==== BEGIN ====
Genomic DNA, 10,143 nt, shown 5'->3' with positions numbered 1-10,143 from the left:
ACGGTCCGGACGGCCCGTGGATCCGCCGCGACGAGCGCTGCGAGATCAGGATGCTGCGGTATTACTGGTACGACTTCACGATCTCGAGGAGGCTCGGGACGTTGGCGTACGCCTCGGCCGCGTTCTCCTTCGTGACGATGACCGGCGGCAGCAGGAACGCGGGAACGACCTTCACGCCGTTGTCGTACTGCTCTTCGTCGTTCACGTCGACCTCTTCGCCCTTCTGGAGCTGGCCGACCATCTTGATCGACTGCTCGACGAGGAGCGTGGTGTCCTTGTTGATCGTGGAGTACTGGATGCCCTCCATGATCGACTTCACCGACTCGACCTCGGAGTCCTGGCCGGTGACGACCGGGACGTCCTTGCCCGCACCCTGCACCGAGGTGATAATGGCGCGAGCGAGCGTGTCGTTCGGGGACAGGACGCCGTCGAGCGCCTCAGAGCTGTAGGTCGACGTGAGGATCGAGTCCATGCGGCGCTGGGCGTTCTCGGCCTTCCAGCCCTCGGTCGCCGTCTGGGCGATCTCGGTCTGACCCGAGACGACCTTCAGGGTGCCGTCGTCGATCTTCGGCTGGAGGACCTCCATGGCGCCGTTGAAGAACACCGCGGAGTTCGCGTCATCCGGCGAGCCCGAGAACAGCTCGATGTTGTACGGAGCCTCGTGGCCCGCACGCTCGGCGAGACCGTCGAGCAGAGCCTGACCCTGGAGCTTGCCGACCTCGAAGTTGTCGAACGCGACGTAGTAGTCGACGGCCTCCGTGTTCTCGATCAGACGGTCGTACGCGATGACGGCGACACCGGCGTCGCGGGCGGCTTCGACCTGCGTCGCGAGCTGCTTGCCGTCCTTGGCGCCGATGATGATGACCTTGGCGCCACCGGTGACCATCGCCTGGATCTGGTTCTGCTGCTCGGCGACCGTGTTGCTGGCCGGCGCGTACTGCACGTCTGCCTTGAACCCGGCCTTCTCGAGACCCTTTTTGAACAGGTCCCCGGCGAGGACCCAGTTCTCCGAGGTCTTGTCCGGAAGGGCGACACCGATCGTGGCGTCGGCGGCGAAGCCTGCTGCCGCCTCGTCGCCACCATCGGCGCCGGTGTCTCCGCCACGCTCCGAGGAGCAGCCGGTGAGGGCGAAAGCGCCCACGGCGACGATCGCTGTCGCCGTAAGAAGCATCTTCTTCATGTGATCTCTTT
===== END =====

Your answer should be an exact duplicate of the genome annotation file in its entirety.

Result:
Genomic DNA, 10,143 nt, shown 5'->3' with positions numbered 1-10,143 from the left:
ACGGTCCGGACGGCCCGTGGATCCGCCGCGACGAGCGCTGCGAGATCAGGATGCTGCGGTATTACTGGTACGACTTCACGATCTCGAGGAGGCTCGGGACGTTGGCGTACGCCTCGGCCGCGTTCTCCTTCGTGACGATGACCGGCGGCAGCAGGAACGCGGGAACGACCTTCACGCCGTTGTCGTACTGCTCTTCGTCGTTCACGTCGACCTCTTCGCCCTTCTGGAGCTGGCCGACCATCTTGATCGACTGCTCGACGAGGAGCGTGGTGTCCTTGTTGATCGTGGAGTACTGGATGCCCTCCATGATCGACTTCACCGACTCGACCTCGGAGTCCTGGCCGGTGACGACCGGGACGTCCTTGCCCGCACCCTGCACCGAGGTGATAATGGCGCGAGCGAGCGTGTCGTTCGGGGACAGGACGCCGTCGAGCGCCTCAGAGCTGTAGGTCGACGTGAGGATCGAGTCCATGCGGCGCTGGGCGTTCTCGGCCTTCCAGCCCTCGGTCGCCGTCTGGGCGATCTCGGTCTGACCCGAGACGACCTTCAGGGTGCCGTCGTCGATCTTCGGCTGGAGGACCTCCATGGCGCCGTTGAAGAACACCGCGGAGTTCGCGTCATCCGGCGAGCCCGAGAACAGCTCGATGTTGTACGGAGCCTCGTGGCCCGCACGCTCGGCGAGACCGTCGAGCAGAGCCTGACCCTGGAGCTTGCCGACCTCGAAGTTGTCGAACGCGACGTAGTAGTCGACGGCCTCCGTGTTCTCGATCAGACGGTCGTACGCGATGACGGCGACACCGGCGTCGCGGGCGGCTTCGACCTGCGTCGCGAGCTGCTTGCCGTCCTTGGCGCCGATGATGATGACCTTGGCGCCACCGGTGACCATCGCCTGGATCTGGTTCTGCTGCTCGGCGACCGTGTTGCTGGCCGGCGCGTACTGCACGTCTGCCTTGAACCCGGCCTTCTCGAGACCCTTTTTGAACAGGTCCCCGGCGAGGACCCAGTTCTCCGAGGTCTTGTCCGGAAGGGCGACACCGATCGTGGCGTCGGCGGCGAAGCCTGCTGCCGCCTCGTCGCCACCATCGGCGCCGGTGTCTCCGCCACGCTCCGAGGAGCAGCCGGTGAGGGCGAAAGCGCCCACGGCGACGATCGCTGTCGCCGTAAGAAGCATCTTCTTCATGTGATCTCTTT